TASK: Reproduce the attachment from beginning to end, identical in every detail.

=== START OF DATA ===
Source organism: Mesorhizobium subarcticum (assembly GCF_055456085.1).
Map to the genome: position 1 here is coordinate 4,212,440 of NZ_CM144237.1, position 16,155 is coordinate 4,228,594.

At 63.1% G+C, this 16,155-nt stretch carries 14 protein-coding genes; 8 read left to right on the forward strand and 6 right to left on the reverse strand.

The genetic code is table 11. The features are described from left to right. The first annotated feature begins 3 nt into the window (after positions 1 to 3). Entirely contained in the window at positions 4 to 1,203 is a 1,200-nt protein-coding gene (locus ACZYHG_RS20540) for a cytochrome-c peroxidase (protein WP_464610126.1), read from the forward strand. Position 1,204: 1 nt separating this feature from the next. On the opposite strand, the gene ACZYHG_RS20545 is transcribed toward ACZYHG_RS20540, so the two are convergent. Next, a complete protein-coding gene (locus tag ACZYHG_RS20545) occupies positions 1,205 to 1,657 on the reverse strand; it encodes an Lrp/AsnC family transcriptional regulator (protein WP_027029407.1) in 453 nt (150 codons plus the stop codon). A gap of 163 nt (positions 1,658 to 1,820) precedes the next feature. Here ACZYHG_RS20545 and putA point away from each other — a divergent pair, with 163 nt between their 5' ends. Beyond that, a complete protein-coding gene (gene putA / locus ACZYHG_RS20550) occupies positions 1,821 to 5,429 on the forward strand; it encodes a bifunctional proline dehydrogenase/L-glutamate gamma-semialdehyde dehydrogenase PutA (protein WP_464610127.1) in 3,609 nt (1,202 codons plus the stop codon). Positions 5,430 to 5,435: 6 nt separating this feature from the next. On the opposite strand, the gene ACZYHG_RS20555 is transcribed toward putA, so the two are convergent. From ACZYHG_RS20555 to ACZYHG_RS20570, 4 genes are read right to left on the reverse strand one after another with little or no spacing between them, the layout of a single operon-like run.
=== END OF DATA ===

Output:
Source organism: Mesorhizobium subarcticum (assembly GCF_055456085.1).
Map to the genome: position 1 here is coordinate 4,212,440 of NZ_CM144237.1, position 16,155 is coordinate 4,228,594.

At 63.1% G+C, this 16,155-nt stretch carries 14 protein-coding genes; 8 read left to right on the forward strand and 6 right to left on the reverse strand.

The genetic code is table 11. The features are described from left to right. The first annotated feature begins 3 nt into the window (after positions 1 to 3). Entirely contained in the window at positions 4 to 1,203 is a 1,200-nt protein-coding gene (locus ACZYHG_RS20540) for a cytochrome-c peroxidase (protein WP_464610126.1), read from the forward strand. Position 1,204: 1 nt separating this feature from the next. On the opposite strand, the gene ACZYHG_RS20545 is transcribed toward ACZYHG_RS20540, so the two are convergent. Next, a complete protein-coding gene (locus tag ACZYHG_RS20545) occupies positions 1,205 to 1,657 on the reverse strand; it encodes an Lrp/AsnC family transcriptional regulator (protein WP_027029407.1) in 453 nt (150 codons plus the stop codon). A gap of 163 nt (positions 1,658 to 1,820) precedes the next feature. Here ACZYHG_RS20545 and putA point away from each other — a divergent pair, with 163 nt between their 5' ends. Beyond that, a complete protein-coding gene (gene putA / locus ACZYHG_RS20550) occupies positions 1,821 to 5,429 on the forward strand; it encodes a bifunctional proline dehydrogenase/L-glutamate gamma-semialdehyde dehydrogenase PutA (protein WP_464610127.1) in 3,609 nt (1,202 codons plus the stop codon). Positions 5,430 to 5,435: 6 nt separating this feature from the next. On the opposite strand, the gene ACZYHG_RS20555 is transcribed toward putA, so the two are convergent. From ACZYHG_RS20555 to ACZYHG_RS20570, 4 genes are read right to left on the reverse strand one after another with little or no spacing between them, the layout of a single operon-like run.